The trip to Cherbourg was uneventful. However the weather when we emerged into the darkness in Cherbourg was definitely English ! Windy but mild, and fortunately for us a tail-wind to boot ! Recce’s sometimes mean that we have to retrace our steps and Hobbitt soon found we had to do this within 2 kilometers of the ferry port – straight back into a headwind. While the rest of us munched apple turnovers and pain au chocolate he blasted back to check what turns out to be a very well surfaced and convenient cycle track leading out of the ferry port.

The job done we tackled the first climb ‘Hobbitt’s Early Riser’ – scant reward for his efforts so far. From the top of the hill to Quettenhou the quiet roads follow a plateau and river valleys, OK and one hill, but pretty soon we reached the east coast of the Contin Peninsular and while Mad Fred ploughed on ahead the rest of us piled into a great Bike Shop (well worth stopping at in July).

By the time we reassembled in a bar on the D-Day Beaches the wind was blowing into us at 90 degrees which was pretty hairy but fortunately the roads were totally deserted.  We batted on southwards until the estuary turned us inland and into the headwind for a very painfully slow crawl to Carentan. In the summer this will be a very pretty route but in March it was hell ! Over lunch in Carentan we were all falling asleep.

Moving on after a good feed however, the wind was behind us and with the sun out it was very pleasant as we bowled along towards Bayeaux for the night. We witnessed the strange sight of a large dog bounding trafficwards in the fast lane of the route national, whether the mutt survived was never known but it caused a fair degree of chaos.

We’d picked out a river valley to lead us the last 20 kilometres into Bayeaux but nothing had forewarned us of the flooding we were about to encounter. The valley floor was a giant lake, extending as far as the eye could see with little islands dotted here and there, we pushed on through it and up onto higher ground, getting wet and taking a few photos just to prove the point ! Approaching Bayeaux Hobbitt and Marko went ahead while Mad Fred and Podge planned a route around the ring road being built around this historic town. An early night was spent in Bayeaux as we had a 7am start the next day and we were spent!

From Bayeaux to Caen is quite a nice spin and with a sunny morning it was very pleasant – even with having to contend with ‘Podge’s Puffer’ which is a nice little climb. But there’s always a ‘but’ and in this case it was a slight confusion over where we were going. Marko and Hobbitt were under the impression that they were to meet up with Mad Fred and Podge in……..(‘Lost in France bit’)…..but the latter didn’t share the same view and after an hour of ‘being lost’ we met up, funnily, in a bar (turned out we were never more than a kilometer away from each other). Ploughing on towards Caen we encountered the floods once again, only this time the water was at least a metre deep and right across the road we used to exit Caen last year on the ride to Gorron, and which this year we wanted to use to enter Caen. Podge and Hobbitt vainly attempted to cycle through it, once to see how deep it was, and after proving to themselves that you cannot do a U turn on a cycle loaded with your luggage and up to the axle in water,  once again to pose for the camera. Time to retire to the bar and plot a way around it !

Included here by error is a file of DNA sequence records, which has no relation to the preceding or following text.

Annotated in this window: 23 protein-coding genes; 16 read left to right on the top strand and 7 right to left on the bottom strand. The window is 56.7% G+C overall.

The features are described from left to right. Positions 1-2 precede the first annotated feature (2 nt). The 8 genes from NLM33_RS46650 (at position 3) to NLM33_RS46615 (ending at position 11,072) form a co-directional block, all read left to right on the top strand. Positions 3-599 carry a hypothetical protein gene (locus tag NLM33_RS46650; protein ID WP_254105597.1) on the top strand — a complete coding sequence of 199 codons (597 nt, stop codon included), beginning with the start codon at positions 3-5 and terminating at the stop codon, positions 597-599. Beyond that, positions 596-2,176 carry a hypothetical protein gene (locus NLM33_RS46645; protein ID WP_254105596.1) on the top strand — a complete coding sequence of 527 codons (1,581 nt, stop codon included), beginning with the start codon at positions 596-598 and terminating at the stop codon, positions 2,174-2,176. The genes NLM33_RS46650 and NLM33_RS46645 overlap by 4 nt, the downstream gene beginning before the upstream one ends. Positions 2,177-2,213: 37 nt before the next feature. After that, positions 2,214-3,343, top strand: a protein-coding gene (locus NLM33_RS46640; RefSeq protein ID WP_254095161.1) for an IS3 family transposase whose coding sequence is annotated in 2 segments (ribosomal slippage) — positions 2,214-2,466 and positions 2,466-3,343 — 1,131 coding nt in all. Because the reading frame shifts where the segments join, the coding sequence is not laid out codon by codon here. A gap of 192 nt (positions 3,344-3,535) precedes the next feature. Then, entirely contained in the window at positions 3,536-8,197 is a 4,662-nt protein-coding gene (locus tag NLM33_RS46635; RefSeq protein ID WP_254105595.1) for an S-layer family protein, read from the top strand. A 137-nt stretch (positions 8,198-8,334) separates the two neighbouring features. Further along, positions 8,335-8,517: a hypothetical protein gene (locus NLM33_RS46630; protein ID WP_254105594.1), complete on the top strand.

Mission completed we moved on, narrowly avoiding a very serious involvement with the local cycling club who were turning out in force for an afternoon road race. Pukka bikes and riders who understandably ignored the pannier-laden Recce Crew. The skies grew darker and Mad Fred’s unfair admonishment of the French for having moved road numbers and planted a farm in the way of us only served to contribute towards the impending gloom, it was going to rain, and there was going to be lots of it !

We became wetter and colder and more and more miserable so an executive decision was made in the bar – head for Troarn, find a hotel and dry out !

Success with this raised our spirits, helped by a few bottles of red wine, glasses of calvados, and a hot supper. By midnight we felt in reasonable shape to get up at 6am and battle on towards Le Havre, but it was still raining…..!

Sunday morning at 6am and it was still dark, this was the morning after the clocks were altered and to be quite honest we weren’t sure what time it really was. We snuck out of the hotel (having paid the previous night) only to encounter half a dozen Frenchmen having an early coffee and brandy in the hotel bar.

The road from Troarn to Pont l’Eveque is as boring as hell – long, straight, slow hills, and more flooding – anywhere flat seemed to be under masses of water. Mad Fred was some way behind us when we got to Pont l’Eveque and stopped at the first bar – rule number one is if you get separated stop in the first bar and wait, leave your bikes on prominent display so they can’t be missed by the estranged recce crew member. Rule number two is that Mad Fred doesn’t know about rule number one, so we lost him, again.

Reunited we plodded on towards Honfleur where we needed to recce the route off the Pont d’Normandie (BIG bridge to you and Podge who moaned and groaned his way to the top), and onto it for the 4-Day Ride. At the top of the bridge a helpful instrument told us the wind was 40kph, and the temperature was wavering between 4c and 5c. It felt, and was, cold !